Youngstown lawmakers disappointed, surprised by indictment of former mayor

By David Skolnick


City council members expressed disappointment and surprise with the indictment of former Mayor Charles Sammarone on 14 felonies.

“I was totally shocked,” said Councilman Nate Pinkard, D-3rd. “He’s got a long career of public service to this community, and for him to be involved in this is totally shocking. I find it hard to believe.”

Pinkard said he’s known Sammarone for decades.

“I’ve had great respect for him,” Pinkard said. “He’s always given me great advice. I’ve always looked up to him.”

A Thursday indictment accuses Sammarone, mayor from August 2011 to December 2013, of soliciting and receiving recurring cash payments from an unnamed vendor in return for steering projects to the company.

The payments listed in the indictment extend from October 2012 to July 2013 and totaled $10,000.

Sammarone, a Democrat, also is accused of failing to disclose the payments along with rental income derived from owning a condo in Florida and is accused of making false statements about the money to state investigative officials.

He’s charged with one count of engaging in a pattern of corrupt activity, nine counts of bribery, three counts of tampering with records and one count of falsification.

On Thursday, Sammarone told The Vindicator: “As far as I’m concerned, I didn’t do anything wrong.”

The indictment, however, states there’s a 2014 recording of Sammarone who repeatedly says: “I am with the old school; one hand washes the other,” and “Anything is legal if no one else knows about it. I have been around a long time.”

Sammarone was first elected 5th Ward councilman in 1981, then elected council president in 1989, leaving that position to become water commissioner in March 2002. He then was elected council president again in 2005 and 2009, leaving to become mayor in August 2011 when Jay Williams resigned to work for the Obama administration.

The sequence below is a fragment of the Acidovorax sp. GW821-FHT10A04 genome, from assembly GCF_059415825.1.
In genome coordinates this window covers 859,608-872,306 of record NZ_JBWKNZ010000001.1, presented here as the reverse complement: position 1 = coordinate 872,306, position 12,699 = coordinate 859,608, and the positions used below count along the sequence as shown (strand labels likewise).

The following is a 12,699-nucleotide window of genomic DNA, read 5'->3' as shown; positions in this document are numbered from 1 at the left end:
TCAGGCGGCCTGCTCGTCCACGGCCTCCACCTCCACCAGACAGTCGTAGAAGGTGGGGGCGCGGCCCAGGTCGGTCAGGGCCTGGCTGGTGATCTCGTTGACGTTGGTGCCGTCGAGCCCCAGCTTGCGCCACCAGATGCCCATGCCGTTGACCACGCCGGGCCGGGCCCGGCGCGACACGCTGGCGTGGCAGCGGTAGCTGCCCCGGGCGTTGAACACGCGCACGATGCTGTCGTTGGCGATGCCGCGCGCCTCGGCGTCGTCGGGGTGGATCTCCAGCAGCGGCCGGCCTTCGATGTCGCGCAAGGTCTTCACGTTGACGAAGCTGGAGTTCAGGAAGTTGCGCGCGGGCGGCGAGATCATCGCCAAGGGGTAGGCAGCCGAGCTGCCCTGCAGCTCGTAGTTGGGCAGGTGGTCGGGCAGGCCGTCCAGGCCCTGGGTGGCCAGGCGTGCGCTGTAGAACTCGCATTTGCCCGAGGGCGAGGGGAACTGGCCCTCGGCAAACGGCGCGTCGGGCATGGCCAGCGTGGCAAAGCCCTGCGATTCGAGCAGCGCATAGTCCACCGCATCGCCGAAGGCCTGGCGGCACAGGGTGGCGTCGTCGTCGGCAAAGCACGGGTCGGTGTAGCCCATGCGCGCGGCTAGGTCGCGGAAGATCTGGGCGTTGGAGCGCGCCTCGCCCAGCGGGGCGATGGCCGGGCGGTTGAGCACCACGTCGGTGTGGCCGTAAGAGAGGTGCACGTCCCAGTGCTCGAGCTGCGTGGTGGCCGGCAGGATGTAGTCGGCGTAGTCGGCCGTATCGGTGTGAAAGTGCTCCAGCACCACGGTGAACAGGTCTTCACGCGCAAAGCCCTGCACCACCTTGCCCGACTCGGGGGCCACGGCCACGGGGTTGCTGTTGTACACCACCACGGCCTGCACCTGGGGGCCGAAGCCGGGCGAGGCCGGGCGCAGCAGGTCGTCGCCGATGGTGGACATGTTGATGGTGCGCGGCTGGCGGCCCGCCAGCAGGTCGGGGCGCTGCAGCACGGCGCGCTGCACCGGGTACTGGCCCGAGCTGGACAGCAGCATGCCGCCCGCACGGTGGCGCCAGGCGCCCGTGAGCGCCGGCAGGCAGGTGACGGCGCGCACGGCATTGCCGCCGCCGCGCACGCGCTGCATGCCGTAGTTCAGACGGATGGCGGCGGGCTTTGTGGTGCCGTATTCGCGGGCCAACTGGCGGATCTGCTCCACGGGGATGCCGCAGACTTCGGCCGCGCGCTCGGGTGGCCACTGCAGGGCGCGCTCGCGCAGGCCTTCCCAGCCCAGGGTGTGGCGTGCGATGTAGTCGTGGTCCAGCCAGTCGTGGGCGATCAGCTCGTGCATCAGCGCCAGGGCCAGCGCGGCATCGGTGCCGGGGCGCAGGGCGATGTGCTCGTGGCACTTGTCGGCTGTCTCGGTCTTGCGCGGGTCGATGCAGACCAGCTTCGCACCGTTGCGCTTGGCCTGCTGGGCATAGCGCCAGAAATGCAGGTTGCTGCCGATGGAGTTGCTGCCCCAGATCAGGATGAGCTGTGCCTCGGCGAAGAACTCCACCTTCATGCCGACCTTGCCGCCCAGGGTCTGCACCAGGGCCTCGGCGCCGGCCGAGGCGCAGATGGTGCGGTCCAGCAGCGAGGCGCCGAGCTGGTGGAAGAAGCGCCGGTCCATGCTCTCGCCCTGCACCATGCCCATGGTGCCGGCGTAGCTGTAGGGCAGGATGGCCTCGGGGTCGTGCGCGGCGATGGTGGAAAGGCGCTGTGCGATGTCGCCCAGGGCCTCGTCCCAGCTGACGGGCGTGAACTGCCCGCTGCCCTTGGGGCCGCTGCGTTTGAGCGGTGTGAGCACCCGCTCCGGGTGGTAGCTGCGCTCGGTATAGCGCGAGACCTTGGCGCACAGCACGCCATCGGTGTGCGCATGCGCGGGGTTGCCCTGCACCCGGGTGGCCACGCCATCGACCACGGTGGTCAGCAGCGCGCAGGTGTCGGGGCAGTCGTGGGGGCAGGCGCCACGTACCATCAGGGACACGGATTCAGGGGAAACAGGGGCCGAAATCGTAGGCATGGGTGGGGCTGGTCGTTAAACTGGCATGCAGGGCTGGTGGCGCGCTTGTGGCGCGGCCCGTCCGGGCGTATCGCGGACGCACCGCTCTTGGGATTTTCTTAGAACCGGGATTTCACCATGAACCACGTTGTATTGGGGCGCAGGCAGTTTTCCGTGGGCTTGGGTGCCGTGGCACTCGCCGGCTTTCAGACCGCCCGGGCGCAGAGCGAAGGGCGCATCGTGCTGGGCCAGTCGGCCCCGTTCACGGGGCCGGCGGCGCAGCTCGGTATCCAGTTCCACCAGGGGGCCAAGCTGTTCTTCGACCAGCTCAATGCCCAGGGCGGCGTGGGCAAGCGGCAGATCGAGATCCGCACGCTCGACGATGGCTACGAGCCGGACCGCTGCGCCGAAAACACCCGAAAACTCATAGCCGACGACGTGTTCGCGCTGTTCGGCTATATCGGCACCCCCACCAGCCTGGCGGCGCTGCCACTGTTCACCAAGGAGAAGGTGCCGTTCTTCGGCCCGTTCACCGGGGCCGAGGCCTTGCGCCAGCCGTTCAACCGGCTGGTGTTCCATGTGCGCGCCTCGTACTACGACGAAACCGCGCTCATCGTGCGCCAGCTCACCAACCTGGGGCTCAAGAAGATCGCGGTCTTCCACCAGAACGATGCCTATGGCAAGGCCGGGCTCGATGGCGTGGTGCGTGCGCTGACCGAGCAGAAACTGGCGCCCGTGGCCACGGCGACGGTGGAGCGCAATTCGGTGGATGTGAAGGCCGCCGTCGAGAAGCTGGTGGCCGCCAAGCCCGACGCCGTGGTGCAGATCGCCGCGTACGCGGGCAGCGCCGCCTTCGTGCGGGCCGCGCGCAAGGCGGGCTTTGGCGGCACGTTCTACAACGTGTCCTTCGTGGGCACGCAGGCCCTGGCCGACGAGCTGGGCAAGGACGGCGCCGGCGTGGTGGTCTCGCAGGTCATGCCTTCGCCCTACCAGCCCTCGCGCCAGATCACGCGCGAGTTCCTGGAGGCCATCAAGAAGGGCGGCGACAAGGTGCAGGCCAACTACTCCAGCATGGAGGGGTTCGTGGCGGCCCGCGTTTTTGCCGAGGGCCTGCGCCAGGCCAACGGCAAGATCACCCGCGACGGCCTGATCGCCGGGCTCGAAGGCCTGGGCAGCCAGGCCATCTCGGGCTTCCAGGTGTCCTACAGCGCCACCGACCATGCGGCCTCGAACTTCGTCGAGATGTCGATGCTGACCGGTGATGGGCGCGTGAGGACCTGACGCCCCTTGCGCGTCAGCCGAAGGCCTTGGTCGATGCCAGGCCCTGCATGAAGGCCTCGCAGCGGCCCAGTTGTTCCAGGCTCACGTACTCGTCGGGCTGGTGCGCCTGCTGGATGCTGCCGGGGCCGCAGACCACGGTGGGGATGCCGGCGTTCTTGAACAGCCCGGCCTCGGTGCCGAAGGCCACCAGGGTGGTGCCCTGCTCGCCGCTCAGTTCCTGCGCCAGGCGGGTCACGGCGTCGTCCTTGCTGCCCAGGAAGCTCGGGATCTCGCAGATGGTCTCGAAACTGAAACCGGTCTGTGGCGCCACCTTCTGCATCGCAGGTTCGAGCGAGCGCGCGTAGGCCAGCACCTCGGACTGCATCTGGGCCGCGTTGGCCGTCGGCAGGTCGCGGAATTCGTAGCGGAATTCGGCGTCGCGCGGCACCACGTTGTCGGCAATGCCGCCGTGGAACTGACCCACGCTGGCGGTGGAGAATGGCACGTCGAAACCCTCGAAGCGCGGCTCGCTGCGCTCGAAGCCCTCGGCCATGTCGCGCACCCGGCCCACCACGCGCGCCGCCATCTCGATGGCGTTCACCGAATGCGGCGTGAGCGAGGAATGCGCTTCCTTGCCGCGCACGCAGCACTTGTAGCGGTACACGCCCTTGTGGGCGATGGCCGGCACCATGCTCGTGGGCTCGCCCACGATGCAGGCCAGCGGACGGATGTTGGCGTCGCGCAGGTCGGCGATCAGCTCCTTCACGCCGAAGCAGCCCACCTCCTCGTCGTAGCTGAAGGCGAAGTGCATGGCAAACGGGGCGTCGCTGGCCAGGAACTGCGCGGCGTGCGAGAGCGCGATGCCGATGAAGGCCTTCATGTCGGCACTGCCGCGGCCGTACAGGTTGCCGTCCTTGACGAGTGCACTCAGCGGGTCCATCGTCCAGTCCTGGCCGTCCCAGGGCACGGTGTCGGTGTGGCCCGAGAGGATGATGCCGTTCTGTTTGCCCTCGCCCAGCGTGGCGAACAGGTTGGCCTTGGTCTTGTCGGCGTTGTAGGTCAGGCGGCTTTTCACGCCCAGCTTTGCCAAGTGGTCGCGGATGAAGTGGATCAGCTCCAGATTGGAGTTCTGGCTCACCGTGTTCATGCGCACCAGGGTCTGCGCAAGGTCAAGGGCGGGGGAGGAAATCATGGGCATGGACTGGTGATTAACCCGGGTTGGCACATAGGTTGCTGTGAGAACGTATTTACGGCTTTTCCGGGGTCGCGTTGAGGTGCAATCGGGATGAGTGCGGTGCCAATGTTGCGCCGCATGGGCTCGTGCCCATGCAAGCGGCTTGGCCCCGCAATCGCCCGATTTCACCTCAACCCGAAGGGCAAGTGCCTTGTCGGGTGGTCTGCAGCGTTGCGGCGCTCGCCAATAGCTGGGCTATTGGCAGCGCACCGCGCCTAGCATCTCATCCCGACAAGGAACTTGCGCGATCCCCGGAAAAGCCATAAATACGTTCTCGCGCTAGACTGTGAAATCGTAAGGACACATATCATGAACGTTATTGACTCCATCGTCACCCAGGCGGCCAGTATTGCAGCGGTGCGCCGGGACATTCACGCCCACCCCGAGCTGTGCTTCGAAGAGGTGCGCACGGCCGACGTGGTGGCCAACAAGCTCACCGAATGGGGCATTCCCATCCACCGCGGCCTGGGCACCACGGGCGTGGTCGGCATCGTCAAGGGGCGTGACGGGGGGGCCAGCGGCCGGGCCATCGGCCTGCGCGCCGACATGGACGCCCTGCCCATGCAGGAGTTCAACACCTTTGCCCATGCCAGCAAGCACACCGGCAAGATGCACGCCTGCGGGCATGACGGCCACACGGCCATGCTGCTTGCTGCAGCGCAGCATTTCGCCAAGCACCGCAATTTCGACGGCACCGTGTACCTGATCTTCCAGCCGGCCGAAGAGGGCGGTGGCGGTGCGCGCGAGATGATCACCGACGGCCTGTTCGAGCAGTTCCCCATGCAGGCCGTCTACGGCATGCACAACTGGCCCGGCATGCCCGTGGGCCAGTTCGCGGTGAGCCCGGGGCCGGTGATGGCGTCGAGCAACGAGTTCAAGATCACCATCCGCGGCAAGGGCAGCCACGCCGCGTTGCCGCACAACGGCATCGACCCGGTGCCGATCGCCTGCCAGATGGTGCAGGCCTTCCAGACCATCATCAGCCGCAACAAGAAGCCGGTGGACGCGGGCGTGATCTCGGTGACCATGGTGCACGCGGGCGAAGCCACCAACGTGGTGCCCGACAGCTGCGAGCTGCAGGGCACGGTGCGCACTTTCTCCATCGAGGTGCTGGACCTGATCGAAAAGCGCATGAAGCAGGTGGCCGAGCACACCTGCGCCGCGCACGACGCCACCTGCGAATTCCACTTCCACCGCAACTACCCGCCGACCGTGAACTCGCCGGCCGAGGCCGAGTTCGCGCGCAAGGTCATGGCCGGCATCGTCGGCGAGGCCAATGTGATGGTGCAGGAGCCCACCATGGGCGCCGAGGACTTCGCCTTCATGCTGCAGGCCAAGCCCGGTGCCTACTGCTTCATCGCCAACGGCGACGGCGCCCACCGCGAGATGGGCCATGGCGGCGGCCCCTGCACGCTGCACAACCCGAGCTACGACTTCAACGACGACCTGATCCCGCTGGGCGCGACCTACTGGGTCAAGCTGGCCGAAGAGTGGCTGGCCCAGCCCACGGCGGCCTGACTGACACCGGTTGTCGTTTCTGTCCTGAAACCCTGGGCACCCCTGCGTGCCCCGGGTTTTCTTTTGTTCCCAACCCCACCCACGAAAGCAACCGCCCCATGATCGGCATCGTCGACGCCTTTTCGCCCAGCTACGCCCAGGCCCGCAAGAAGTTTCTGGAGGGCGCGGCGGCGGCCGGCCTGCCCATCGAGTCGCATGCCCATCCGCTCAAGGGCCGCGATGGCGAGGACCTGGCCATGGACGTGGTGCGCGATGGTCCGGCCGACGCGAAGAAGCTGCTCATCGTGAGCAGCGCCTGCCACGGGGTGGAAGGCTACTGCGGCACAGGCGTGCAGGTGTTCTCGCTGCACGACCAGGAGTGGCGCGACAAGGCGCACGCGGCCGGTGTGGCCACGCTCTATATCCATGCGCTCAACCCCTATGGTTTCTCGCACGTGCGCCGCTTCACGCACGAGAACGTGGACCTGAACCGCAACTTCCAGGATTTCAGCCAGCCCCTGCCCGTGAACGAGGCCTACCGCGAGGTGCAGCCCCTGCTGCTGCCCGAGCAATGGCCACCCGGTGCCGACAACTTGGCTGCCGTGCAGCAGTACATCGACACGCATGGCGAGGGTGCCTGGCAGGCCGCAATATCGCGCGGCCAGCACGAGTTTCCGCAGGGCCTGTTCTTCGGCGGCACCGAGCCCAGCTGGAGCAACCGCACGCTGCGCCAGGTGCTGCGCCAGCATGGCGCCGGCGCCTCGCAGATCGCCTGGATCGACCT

Sammarone opted not to run for mayor in 2013 and instead was elected to another four-year term as council president. He retired from government office in December 2017.

The indictment also alleges former longtime Finance Director David Bozanich, who left that job in December 2017, illegally received cash, golf fees, trips and other benefits exceeding $125,000 over a 10-year period in his official city job capacity to do favors for various companies, including those owned by downtown developer Dominic Marchionda.

The indictment supersedes one from Oct. 2, 2017, against Marchionda and a dozen of his affiliated companies.

On Friday, John F. McCaffrey, Marchionda’s attorney, issued a written statement calling the superseding indictment “a rehashing of many of the same allegations contained in the indictment returned 11 months” earlier.

McCaffrey said: “Dominic Marchionda believes in the rebirth of downtown Youngstown. He has demonstrated that belief through the many successful development projects completed to date. He has taken abandoned, dilapidated buildings in downtown Youngstown and restored them to their former glory for modern-day use.

“These development projects have been a catalyst for the vibrant resurgence of downtown Youngstown, the creation of high-paying construction jobs and permanent positions for the downtown community. He has risked a great deal, personally and professionally, in pursuing his vision for the rebirth of Youngstown.”

McCaffrey added: “Nearly one year ago, Mr. Marchionda rejected the state’s characterizations of his work to redevelop downtown Youngstown. Today, as then, Mr. Marchionda rejects the state’s characterizations.”

Current and former council members said they were less surprised about Bozanich being indicted because The Vindicator reported nearly 11 months ago he was the unnamed city official in Marchionda’s indictment accused of bribing the businessman.